AIDS advocates blast wealthy nations on funding

New York- US (PANA) -- Health advocates at the just-concluded XVII International AIDS Conference in Mexico have said the industrialised countries are falling short of their goal of universal HIV treatment by 2010.
The advocates made this known in statements made available to newsmen at the UN headquarters in New York at the weekend.
``The Group of Eight (G-8) wealthy countries promised in 2005 that they would band together to provide funding for HIV treatment for anyone in the world who needed it,'' they recalled.
But, they said that ``with only two years to go on their self-imposed deadline,, only a third of the funding has materialised''.
The PANA Correspondent in New York reports that the statements were issued by the charity organisation Oxfam and the Global Fund to Fight AIDS, Tuberculosis and Malaria.
``What we have is the sense of real slippage, that, well, you know, it may not be 2010 and it probably will be 2015, as if that does not matter," Robert Fox, the leader of Oxfam International's delegation in Mexico City, was quoted as saying.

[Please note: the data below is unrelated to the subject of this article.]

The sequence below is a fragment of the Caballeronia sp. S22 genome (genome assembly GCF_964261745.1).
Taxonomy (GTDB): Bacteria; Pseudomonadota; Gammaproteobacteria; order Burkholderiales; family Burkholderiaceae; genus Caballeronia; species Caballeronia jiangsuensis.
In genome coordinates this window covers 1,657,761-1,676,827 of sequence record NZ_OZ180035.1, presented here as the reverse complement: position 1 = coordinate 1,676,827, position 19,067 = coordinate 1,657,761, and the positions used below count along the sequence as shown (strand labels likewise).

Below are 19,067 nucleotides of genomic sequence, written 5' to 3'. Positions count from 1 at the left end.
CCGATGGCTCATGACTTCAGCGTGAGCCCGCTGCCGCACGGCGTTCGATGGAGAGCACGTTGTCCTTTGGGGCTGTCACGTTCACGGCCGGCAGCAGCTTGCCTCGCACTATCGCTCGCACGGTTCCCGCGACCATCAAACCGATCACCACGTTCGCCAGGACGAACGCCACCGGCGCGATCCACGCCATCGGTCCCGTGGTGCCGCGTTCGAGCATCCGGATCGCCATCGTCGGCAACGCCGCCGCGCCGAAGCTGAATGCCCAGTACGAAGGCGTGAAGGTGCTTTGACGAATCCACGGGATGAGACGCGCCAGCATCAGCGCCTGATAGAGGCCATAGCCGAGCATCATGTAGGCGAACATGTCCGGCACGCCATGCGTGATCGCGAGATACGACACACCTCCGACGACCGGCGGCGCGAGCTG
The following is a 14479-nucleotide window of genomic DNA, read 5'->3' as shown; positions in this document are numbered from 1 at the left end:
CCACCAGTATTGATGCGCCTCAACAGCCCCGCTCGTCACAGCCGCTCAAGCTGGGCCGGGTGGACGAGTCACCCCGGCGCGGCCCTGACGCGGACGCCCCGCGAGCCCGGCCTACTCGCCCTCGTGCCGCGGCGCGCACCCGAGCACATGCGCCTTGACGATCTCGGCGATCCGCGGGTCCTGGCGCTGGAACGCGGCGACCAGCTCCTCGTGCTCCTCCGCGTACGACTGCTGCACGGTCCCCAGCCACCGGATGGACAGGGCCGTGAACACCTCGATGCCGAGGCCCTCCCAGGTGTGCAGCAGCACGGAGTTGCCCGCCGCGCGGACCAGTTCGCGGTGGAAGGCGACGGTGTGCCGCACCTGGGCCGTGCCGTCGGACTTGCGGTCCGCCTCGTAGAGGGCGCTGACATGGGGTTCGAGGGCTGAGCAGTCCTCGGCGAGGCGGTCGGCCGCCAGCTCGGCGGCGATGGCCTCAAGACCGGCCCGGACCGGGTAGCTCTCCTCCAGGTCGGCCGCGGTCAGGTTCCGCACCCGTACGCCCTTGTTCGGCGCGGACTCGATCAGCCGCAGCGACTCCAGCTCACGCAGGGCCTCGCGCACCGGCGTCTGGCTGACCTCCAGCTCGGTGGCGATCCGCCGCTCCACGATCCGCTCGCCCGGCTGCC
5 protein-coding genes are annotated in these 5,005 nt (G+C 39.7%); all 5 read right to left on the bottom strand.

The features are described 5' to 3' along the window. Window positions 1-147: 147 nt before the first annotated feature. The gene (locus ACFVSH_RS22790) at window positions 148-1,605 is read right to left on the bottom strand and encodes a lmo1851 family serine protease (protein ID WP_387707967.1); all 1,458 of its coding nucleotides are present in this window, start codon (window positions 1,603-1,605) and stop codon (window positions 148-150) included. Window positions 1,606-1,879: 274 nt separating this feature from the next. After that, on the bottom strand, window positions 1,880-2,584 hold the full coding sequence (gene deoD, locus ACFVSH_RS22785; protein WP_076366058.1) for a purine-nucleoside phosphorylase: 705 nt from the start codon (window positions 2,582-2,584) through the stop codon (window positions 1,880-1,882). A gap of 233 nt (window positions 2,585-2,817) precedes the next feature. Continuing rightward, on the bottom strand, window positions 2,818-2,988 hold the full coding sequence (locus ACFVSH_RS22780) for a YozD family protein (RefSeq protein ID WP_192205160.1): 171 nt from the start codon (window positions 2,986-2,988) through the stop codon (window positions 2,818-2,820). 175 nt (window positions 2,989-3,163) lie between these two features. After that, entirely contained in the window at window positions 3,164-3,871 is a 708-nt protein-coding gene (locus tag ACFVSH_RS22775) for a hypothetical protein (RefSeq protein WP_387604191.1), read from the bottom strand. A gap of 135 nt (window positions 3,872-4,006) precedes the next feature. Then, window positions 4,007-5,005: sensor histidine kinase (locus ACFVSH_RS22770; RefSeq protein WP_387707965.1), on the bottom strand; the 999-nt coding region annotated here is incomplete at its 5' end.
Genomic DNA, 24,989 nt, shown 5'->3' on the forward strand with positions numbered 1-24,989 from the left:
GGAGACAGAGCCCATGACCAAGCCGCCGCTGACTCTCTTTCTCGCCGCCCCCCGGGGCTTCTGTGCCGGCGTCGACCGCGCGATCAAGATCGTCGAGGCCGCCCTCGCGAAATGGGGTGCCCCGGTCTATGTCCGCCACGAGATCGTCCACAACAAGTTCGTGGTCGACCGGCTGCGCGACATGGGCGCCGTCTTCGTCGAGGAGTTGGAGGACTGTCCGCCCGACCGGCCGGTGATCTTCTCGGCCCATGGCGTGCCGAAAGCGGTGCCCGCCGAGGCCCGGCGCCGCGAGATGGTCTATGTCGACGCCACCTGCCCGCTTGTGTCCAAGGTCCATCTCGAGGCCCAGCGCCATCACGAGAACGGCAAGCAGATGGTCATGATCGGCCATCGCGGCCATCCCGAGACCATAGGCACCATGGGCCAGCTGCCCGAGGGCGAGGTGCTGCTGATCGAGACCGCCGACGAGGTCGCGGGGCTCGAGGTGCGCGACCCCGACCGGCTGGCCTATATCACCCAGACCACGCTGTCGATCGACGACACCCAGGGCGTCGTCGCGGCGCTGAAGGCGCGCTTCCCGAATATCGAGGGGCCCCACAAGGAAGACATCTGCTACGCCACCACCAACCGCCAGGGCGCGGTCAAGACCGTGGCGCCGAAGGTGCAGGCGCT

PANA learnt that some 24,000 people attended the conference, which was dominated by the voices of those who bore the brunt of the HIV pandemic.
UN Secretary-General Ban Ki-moon, who addressed the conference, said that the stigmatisation of people living with HIV ``remains a grave challenge in most countries''.
He called on all countries to live up to their commitments to enact or enforce legislations outlawing discrimination against people living with HIV and members of the vulnerable groups.
Ban said that those vulnerable groups included women, men who have sex with men, sex workers, drug users, and ethnic minorities.
The UN chief also urged people around the world to be always supportive and avoid any form of discrimination against them.
The conference ended on Friday.

09 august 2008 18:43:00

xhtml CSS